Although digital reading software and hardware have come a long way over the past decade, there’s something to be said for the classic way of adding annotations to physical books and documents — educators and collaborators still enjoy writing notes in the margins, along with corrections that overlap the original text. Today, Adobe is announcing a potential solution called Dually Noted, leveraging augmented reality and cloud technologies to create virtual annotations that can be viewed on physically printed materials.

Combining computer vision with cloud access to a digital version of a printed document or textbook, Dually Noted lets a teacher add notes to the digital content using Adobe Document Cloud, while students can see notes on their physical materials using AR. At first, students might have to hold a phone or tablet up to the real-world document to see the notes, but once AR glasses become more common, the notes would blend into the document more naturally.

In a live demonstration, Adobe’s Curtis Wigington showed how a teacher’s notes can pop up on the screens of student devices, and how students could add their own responses and questions by simply tapping on recognized text or images and then speaking to the device. Students probably wouldn’t want to read entire books this way, he said, but they could use Dually Noted to check in with the teacher for key study points or questions.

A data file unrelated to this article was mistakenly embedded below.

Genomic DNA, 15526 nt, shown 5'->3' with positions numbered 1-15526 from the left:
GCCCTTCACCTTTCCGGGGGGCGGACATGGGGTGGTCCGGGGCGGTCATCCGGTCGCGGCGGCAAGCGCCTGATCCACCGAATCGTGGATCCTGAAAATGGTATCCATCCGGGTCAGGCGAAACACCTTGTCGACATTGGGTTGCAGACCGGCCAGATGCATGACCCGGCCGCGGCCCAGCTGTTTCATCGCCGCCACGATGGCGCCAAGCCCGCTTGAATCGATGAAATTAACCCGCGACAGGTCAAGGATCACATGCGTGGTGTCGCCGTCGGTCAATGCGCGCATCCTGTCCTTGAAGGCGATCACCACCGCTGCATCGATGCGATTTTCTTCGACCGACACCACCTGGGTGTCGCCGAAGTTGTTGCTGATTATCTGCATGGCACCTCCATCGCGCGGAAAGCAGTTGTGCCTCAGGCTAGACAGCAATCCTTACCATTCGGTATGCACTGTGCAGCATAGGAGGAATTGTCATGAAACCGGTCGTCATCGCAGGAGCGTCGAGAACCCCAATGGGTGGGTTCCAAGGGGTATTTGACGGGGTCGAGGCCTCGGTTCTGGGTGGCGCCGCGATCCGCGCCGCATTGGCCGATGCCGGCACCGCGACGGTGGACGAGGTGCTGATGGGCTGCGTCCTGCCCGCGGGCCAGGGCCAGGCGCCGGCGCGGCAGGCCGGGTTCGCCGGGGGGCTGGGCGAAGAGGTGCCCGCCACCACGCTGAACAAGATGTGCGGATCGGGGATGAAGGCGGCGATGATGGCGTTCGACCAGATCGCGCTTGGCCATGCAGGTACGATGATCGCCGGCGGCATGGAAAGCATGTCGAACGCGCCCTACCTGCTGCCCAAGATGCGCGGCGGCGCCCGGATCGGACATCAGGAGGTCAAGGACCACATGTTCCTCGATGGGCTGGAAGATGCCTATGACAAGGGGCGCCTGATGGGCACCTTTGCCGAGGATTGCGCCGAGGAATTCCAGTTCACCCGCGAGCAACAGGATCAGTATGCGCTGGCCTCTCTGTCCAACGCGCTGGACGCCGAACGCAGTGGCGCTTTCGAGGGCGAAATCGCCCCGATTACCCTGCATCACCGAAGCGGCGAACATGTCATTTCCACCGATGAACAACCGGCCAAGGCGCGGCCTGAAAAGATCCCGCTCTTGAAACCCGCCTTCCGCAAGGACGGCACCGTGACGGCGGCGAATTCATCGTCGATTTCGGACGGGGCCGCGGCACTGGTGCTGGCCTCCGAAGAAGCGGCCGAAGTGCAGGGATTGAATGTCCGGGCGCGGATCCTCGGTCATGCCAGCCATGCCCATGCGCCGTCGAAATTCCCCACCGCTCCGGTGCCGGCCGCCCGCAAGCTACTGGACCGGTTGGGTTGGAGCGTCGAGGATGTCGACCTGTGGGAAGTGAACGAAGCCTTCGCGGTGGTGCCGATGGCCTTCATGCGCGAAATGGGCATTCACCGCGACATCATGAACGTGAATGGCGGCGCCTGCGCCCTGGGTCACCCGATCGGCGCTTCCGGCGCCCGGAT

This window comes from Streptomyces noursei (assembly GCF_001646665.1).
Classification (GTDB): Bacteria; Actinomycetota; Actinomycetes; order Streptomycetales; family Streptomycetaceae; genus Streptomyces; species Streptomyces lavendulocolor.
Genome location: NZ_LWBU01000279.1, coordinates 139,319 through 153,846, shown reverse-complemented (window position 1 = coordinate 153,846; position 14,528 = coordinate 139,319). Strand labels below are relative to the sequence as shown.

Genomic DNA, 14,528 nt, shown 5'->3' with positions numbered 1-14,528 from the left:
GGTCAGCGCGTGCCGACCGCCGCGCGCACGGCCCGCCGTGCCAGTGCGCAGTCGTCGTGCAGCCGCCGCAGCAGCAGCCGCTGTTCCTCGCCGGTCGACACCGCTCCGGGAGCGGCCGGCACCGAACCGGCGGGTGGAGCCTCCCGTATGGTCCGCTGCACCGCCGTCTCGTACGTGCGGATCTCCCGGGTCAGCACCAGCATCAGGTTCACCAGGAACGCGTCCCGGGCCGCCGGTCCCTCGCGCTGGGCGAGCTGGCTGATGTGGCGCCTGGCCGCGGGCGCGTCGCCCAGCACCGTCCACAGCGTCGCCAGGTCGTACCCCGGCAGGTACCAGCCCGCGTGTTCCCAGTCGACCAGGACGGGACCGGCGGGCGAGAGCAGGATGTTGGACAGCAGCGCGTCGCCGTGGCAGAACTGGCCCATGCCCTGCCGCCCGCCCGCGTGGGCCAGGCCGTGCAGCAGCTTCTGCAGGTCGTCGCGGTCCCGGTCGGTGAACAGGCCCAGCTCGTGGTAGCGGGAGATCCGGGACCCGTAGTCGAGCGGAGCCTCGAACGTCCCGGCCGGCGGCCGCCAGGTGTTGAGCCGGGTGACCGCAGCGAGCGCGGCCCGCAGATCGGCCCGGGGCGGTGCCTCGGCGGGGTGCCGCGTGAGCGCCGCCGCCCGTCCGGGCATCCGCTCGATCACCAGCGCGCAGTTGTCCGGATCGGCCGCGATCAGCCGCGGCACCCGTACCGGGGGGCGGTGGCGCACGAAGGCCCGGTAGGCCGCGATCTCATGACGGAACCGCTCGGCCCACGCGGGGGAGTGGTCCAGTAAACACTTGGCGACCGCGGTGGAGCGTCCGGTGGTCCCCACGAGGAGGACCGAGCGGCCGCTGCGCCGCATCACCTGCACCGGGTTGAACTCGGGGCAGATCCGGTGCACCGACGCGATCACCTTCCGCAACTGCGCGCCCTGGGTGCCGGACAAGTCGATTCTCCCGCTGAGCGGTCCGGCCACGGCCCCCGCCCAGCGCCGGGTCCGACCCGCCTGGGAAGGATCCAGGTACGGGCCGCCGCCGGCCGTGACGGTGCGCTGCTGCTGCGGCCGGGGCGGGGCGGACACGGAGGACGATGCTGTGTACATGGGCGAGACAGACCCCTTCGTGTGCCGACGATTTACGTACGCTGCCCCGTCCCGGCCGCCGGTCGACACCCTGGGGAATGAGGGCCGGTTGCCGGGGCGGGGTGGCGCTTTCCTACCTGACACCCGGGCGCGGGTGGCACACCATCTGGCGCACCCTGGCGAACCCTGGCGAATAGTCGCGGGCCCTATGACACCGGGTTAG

Above: A teacher and student interact with a cloud-based digital discussion shared via typing and/or voice.

Image Credit: Adobe

Educational institutions wouldn’t be the only beneficiaries. Adobe expects the AR annotation technology could be used to make medical and legal documents more understandable, as well as bills and other types of paperwork. Virtual notes could be limited to personal one-on-one collaborations or shared more broadly, depending on what the commenter chooses.

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Adobe’s hope is to make the physical-digital collaboration process simple and widely available. As a plug-in or component of an app such as Acrobat Reader, Dually Noted’s AI and computer vision enable the software to recognize the physical source material without forcing the user to hunt for the digital document. Then augmented reality composites the digital annotations on the real-world book or document, constantly moving to preserve the location selected digitally.

Dually Noted is an Adobe Sneak built upon research conducted by summer intern Jing Qian, which is to say that it’s under development but not yet guaranteed to arrive in a specific Adobe software release. For that reason, the actual release date for Dually Noted is ambiguous, but the underlying technology looks like it’s pretty close to ready for prime time, with only UI polishing standing out as necessary.